I am offering the following analysis as a hopefully useful albeit gloomy guide to our prospects to regain the right to have our votes counted as cast, a fundamental constitutional right, and a right essential to democratic process. If it has a useful bottom line, let me offer it for those with short attention spans: the USG is not our institutional friend or protector despite a limited number of sincere but relatively powerless members of Congress who support democratic process. There is a ruling class in the classic Marxist sense of the term that runs the USA and that reached a consensus that democracy can go by the boards, and that is in the process of selling their decision to the American public by stealth. As many of you already know, any hopes of restoring our right to vote must come from massive grassroots pressure promising disruptive consequences if denied because our sacred rights as such have little or no value to the ruling class.
I previously posted an analysis of the means and methods of the Eastern Establishment to control the electoral process prior to the outright seizure of the vote count. http://tinyurl.com/32ha89 The traditional agonists who opposed the EE have been the reactionary right wing, often staunchly Xtn (evangelicals; orthodox Catholic), many of whom now openly advocate a theocratic state. These latter are the ideological folk, now including the neocons with strong links to Israel, who advocated open violent civil war against the labor unions from 1900-1920, who urged pre-emptive nuclear attacks upon China and the USSR, who excoriated Truman for "losing China" by not allowing McArthur to use the atom bomb against China, and whose policy is described frankly by Lieber & Press in "The Rise of Nuclear Primacy," in Foreign Affairs March/April 2006, the journal of the Council of Foreign Relations that is the strongest single group within the EE, and whose journal is its mouthpiece. Lieber and Press make plain that SDI or "Star Wars" has always been what Russia and China have taken it to be -- an offensive weapon system designed to protect the USA from attack by what would be left of either or both of their nuclear arsenals following a pre-emptive US nuclear launch. In the crudest of descriptions, the EE has always proceeded by "diplomacy" that affects to honor international norms while the Right has preferred to issue demands backed by brute force threatening annihilation.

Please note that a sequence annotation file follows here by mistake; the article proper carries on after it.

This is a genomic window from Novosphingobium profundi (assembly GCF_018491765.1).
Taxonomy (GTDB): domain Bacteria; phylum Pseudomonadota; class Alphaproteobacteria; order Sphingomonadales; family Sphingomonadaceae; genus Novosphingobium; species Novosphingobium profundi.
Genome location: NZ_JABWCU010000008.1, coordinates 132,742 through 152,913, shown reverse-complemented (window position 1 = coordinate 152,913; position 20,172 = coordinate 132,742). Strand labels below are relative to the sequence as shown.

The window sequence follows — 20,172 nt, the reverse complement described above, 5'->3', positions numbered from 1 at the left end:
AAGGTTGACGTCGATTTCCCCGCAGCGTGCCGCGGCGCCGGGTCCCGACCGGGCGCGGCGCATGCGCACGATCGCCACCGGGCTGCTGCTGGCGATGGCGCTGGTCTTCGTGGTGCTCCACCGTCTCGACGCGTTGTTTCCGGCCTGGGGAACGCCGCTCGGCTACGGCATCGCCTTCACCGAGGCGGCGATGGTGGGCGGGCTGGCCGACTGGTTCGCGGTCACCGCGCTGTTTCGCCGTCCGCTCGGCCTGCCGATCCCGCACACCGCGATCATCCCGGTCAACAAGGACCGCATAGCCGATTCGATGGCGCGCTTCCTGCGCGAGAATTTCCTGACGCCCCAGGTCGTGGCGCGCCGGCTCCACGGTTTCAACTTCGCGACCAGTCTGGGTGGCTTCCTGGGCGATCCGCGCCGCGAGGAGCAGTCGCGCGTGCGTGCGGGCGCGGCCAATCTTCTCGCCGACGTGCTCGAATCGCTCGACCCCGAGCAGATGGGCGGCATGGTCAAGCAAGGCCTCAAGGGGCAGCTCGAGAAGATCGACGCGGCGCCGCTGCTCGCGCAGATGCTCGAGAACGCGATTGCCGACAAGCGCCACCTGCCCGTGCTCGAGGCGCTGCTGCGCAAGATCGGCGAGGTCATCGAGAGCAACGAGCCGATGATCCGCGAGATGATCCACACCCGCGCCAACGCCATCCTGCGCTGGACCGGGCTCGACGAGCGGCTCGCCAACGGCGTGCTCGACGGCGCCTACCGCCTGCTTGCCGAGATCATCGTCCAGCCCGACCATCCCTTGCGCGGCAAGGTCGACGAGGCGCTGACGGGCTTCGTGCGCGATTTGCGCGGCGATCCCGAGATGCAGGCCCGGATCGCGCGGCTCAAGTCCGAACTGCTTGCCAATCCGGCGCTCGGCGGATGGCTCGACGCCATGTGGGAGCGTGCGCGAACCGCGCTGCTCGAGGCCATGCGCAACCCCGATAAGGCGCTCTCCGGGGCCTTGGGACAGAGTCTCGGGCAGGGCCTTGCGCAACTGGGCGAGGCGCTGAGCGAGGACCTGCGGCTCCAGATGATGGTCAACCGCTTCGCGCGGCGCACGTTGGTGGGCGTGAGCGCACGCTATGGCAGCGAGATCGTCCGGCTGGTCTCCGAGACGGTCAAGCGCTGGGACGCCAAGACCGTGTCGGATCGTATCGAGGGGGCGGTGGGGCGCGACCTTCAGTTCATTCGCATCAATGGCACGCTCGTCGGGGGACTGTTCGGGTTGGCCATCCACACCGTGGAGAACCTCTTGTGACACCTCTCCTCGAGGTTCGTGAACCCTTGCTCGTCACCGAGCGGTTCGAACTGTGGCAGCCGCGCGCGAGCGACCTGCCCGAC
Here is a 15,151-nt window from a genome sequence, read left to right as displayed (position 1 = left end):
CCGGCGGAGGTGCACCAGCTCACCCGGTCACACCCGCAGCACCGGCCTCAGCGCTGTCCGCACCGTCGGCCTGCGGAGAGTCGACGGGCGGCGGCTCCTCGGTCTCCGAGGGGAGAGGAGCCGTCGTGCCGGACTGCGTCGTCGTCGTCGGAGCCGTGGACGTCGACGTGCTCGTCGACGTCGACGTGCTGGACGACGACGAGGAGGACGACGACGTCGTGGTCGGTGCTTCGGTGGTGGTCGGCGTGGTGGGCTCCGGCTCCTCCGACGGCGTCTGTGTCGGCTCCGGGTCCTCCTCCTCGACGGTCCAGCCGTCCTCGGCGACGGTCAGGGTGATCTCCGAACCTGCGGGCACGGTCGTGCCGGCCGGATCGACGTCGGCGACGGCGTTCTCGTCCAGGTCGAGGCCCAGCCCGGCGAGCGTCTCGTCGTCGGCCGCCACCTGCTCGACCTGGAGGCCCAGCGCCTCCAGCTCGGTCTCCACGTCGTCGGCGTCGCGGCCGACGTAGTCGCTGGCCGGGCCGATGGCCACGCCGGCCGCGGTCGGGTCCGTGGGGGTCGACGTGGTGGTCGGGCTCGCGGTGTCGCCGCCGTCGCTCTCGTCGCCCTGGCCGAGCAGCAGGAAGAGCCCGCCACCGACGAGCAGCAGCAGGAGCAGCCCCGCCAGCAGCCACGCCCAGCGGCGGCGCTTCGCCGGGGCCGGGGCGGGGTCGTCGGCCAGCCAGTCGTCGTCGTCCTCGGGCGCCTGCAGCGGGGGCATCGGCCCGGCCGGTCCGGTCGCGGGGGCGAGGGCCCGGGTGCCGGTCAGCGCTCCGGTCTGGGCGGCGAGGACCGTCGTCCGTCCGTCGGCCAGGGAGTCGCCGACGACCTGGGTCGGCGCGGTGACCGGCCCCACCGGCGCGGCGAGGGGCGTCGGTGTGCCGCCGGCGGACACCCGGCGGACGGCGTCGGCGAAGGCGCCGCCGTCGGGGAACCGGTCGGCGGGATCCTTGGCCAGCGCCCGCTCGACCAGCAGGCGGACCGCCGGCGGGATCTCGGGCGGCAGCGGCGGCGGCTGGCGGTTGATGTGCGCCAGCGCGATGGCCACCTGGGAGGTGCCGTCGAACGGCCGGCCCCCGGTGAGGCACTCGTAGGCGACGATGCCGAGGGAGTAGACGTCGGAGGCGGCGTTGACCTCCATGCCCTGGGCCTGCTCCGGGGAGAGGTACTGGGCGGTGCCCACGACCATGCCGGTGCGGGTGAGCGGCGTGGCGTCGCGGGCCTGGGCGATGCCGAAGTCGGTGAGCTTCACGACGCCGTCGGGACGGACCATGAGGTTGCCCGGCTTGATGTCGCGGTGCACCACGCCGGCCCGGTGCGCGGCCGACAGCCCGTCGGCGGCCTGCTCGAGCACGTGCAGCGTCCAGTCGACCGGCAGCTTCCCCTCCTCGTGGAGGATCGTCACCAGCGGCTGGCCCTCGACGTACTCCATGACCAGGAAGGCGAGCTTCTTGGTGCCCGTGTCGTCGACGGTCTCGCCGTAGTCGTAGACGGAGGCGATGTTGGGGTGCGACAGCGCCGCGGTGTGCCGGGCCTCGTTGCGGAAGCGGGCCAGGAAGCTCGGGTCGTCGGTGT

The Next Coup
Let me simplify this and not just to be rhetorical: A coup has occurred. I woke up the other day realizing, coming out of sleep, that a coup has occurred. It’s not just a question that a coup lies ahead with the next 9/11. That’s the next coup, that completes the first.